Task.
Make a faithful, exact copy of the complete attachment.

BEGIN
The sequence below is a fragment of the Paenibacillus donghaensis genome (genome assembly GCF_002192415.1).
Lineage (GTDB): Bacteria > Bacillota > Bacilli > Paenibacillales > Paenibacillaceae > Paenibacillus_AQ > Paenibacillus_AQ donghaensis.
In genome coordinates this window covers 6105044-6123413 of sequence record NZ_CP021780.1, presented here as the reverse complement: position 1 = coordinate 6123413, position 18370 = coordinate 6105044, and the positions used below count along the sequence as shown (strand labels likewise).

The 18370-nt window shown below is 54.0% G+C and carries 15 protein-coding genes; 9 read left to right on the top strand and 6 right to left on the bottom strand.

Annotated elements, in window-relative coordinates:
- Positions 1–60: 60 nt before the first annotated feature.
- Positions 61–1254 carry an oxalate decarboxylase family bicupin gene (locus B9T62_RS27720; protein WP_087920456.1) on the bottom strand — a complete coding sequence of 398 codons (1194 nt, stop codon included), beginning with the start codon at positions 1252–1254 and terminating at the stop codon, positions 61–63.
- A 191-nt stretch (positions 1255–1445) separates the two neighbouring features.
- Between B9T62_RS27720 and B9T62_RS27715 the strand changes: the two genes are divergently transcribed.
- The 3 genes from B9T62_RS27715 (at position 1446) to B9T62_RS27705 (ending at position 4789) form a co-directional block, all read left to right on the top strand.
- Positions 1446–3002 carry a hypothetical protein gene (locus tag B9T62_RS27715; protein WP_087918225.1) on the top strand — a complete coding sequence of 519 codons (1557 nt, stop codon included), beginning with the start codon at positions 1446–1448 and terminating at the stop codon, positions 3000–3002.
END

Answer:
The sequence below is a fragment of the Paenibacillus donghaensis genome (genome assembly GCF_002192415.1).
Lineage (GTDB): Bacteria > Bacillota > Bacilli > Paenibacillales > Paenibacillaceae > Paenibacillus_AQ > Paenibacillus_AQ donghaensis.
In genome coordinates this window covers 6105044-6123413 of sequence record NZ_CP021780.1, presented here as the reverse complement: position 1 = coordinate 6123413, position 18370 = coordinate 6105044, and the positions used below count along the sequence as shown (strand labels likewise).

The 18370-nt window shown below is 54.0% G+C and carries 15 protein-coding genes; 9 read left to right on the top strand and 6 right to left on the bottom strand.

Annotated elements, in window-relative coordinates:
- Positions 1–60: 60 nt before the first annotated feature.
- Positions 61–1254 carry an oxalate decarboxylase family bicupin gene (locus B9T62_RS27720; protein WP_087920456.1) on the bottom strand — a complete coding sequence of 398 codons (1194 nt, stop codon included), beginning with the start codon at positions 1252–1254 and terminating at the stop codon, positions 61–63.
- A 191-nt stretch (positions 1255–1445) separates the two neighbouring features.
- Between B9T62_RS27720 and B9T62_RS27715 the strand changes: the two genes are divergently transcribed.
- The 3 genes from B9T62_RS27715 (at position 1446) to B9T62_RS27705 (ending at position 4789) form a co-directional block, all read left to right on the top strand.
- Positions 1446–3002 carry a hypothetical protein gene (locus tag B9T62_RS27715; protein WP_087918225.1) on the top strand — a complete coding sequence of 519 codons (1557 nt, stop codon included), beginning with the start codon at positions 1446–1448 and terminating at the stop codon, positions 3000–3002.